Monthly Archives: October 2013

Beating the bullies


Over the past month or so, I have been watching a very unnerving story unfold over in America. Shea Shawhan an 18 years old girl from Plano in Texas has been subject to horrendous bullying by some extremely nasty people at her school.

Shea has a frontal lobe brain injury. Her frontal lobes were damaged during birth from seconds of not having oxygen, which in turn caused severe swelling and overstimulated her brain. Due to this she endured multiple seizures for the first 14 days of her life and has suffered these seizures ever since. This is not epilepsy, like some people may assume, but a life threatening malfunction of the brain. Shea looks like any other 18 year old girl, but has an IQ under 70 and zero reasoning skills. It could happen to any one of us, if you were in a car crash and damaged your frontal lobes, you would still look like you, but would have what Shea has.

Keri Shawhan, Shea’s mum, set up a Facebook page to raise awareness of the situation, in the hope things would change. Shea was receiving awful text messages and it obviously needed to end. This brilliant example of how social media can be used to help a situation such as this, normally all you hear about on the news is about another case of cyber bullying!

This story went global and a huge amount of people around the world got behind Shea and helped her and her true friends succeed in finding out who was behind the horrible act and see something serious happen. It was a pleasure to read in the news the other day that somebody had been arrested in connection with the harassment of Shea, what a great result!

Head over to the Facebook page to read up on the progression of the campaign to stop bullying like this case, and buy a T-Shirt to raise money for some great causes!

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Since writing my dissertation on what it takes to be classed as influential on Twitter, I have come to know Klout very well. Klout is a website and mobile app that uses social media analytics to rank its users according to online social influence via the Klout score, which is a numerical value between 1 and 100 (1 being the least and 100 being the most influential). In determining the user score, Klout measures the size of a user’s social media network and correlates the content created to measure how other users interact with that content.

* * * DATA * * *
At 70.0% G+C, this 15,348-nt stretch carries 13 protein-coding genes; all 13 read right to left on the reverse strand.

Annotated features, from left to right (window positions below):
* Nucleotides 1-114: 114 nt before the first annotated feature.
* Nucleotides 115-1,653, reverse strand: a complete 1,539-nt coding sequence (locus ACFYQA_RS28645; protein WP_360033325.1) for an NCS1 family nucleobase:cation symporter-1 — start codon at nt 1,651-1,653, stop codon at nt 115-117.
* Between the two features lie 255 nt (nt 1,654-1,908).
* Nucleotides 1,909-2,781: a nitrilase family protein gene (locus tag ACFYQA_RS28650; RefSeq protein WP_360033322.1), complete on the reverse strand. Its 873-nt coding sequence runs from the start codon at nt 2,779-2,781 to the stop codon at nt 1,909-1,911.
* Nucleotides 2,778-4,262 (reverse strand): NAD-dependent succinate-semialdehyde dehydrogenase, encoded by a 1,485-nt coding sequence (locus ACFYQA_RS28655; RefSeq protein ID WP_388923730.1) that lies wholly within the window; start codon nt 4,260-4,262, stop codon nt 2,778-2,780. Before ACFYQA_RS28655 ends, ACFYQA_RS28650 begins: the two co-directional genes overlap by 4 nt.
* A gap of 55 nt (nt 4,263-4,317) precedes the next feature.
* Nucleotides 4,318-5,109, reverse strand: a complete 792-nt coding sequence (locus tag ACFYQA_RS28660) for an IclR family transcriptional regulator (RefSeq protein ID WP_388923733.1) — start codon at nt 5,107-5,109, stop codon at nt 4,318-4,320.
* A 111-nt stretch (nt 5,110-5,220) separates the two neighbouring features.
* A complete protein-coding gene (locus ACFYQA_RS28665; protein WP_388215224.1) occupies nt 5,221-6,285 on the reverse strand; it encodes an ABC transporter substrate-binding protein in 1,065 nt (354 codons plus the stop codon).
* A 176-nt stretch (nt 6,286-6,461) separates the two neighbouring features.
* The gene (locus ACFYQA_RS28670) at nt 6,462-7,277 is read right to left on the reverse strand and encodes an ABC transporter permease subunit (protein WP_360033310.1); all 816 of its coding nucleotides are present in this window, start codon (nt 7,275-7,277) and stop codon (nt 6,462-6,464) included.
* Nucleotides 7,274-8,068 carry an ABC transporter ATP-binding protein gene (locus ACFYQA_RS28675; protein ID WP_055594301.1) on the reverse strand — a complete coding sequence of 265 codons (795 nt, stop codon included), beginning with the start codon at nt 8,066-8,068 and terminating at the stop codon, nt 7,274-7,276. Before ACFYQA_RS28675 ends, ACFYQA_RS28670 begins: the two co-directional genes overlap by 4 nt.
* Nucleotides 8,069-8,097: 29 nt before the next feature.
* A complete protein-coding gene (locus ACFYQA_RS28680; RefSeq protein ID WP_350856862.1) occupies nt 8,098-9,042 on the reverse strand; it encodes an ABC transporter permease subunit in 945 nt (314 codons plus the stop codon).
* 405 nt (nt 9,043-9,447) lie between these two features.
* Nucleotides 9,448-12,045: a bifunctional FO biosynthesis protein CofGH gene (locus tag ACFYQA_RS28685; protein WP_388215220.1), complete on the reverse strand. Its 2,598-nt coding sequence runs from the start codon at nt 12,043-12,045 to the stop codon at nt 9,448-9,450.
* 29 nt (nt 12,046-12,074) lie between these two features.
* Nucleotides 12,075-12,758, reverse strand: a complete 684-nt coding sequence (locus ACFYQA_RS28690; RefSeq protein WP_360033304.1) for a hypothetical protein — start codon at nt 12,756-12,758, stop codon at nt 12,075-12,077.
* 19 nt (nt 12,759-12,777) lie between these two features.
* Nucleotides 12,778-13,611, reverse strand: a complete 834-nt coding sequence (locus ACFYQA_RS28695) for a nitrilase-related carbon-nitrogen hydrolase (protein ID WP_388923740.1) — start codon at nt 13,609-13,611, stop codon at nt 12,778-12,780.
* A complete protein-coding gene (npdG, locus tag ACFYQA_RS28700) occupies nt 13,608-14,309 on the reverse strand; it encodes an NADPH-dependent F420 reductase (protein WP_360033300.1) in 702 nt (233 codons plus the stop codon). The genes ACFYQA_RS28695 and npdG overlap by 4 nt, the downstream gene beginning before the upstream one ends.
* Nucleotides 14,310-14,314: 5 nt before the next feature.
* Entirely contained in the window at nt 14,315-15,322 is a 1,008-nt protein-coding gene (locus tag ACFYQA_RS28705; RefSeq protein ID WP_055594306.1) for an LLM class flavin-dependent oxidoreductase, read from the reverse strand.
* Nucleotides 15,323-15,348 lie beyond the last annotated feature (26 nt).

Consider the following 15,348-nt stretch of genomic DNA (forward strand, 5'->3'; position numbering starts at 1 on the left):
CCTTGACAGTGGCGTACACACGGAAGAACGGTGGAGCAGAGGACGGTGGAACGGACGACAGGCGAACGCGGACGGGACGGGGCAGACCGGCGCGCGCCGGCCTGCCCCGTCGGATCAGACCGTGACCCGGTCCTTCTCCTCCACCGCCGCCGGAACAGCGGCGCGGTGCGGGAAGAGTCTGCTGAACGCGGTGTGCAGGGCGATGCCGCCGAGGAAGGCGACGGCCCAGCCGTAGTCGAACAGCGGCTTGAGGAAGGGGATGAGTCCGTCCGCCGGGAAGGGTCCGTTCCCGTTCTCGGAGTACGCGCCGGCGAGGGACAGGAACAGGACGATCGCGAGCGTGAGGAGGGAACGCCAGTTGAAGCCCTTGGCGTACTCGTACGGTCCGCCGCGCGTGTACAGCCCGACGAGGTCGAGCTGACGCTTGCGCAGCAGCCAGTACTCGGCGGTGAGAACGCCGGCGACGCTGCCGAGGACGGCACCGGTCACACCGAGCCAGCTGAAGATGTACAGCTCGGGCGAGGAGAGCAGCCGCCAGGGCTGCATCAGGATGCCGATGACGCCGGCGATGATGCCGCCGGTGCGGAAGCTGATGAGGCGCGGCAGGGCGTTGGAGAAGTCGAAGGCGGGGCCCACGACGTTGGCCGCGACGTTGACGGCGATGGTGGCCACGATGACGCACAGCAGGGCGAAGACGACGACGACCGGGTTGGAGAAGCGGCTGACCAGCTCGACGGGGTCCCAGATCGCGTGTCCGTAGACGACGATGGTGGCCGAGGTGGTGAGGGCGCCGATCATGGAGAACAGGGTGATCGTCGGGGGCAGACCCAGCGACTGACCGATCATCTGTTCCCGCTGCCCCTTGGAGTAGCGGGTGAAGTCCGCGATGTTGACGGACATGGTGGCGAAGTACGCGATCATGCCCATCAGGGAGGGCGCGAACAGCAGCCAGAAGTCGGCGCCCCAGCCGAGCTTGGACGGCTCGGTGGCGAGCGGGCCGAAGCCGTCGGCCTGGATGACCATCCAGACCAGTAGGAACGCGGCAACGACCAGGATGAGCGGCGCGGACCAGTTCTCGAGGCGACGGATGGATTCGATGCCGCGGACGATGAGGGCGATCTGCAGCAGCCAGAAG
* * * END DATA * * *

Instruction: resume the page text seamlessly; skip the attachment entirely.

I have used Klout for around 12 months now, and I have managed to increase my score from 14 to 51. I looked at 3 different celebrities in my dissertation, each with varying Klout scores to see what differentiated them from each other and what someone using social media would have to do to attain and maintain a good Klout score.

I found that I had to engage more with my other users and post content that was of interest to get conversations started. I added all of my social media networks to my Klout account which resulted in my improved score of 51. After getting the hang of Klout, I thought it lacked something, it is a very basic application in the sense that there is not much to do on it. You can answer questions other users have based on topics you are interested in, which is a nice touch as it allows you to apply your knowledge to help other users.

The people over at Klout have just added a new aspect to the site, which I love! You update your status’ and tweets to Facebook and Twitter through Klout and it tells you the score impact the update has on your score, which allows you to see what type of content is beneficial to your score, rather than waiting for your score to go up or down without really knowing what the content is doing for you.

I think anybody who uses social media, whether it is for business or personal use, or even both, should know their Klout score and aim to increase it to give your consumers the best content possible!

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Planning – is it important?


In PR terms, yes, planning is exceptionally important. It is a perfectly good question to ask though, but the answer to ‘why plan?’ has various different answers. My answer would be to apply some order and organisation to the task in hand. I’m a person who likes to know when I’m doing something and how I’m going to do it. Whether that is in work life, or simply organising a night out with friends!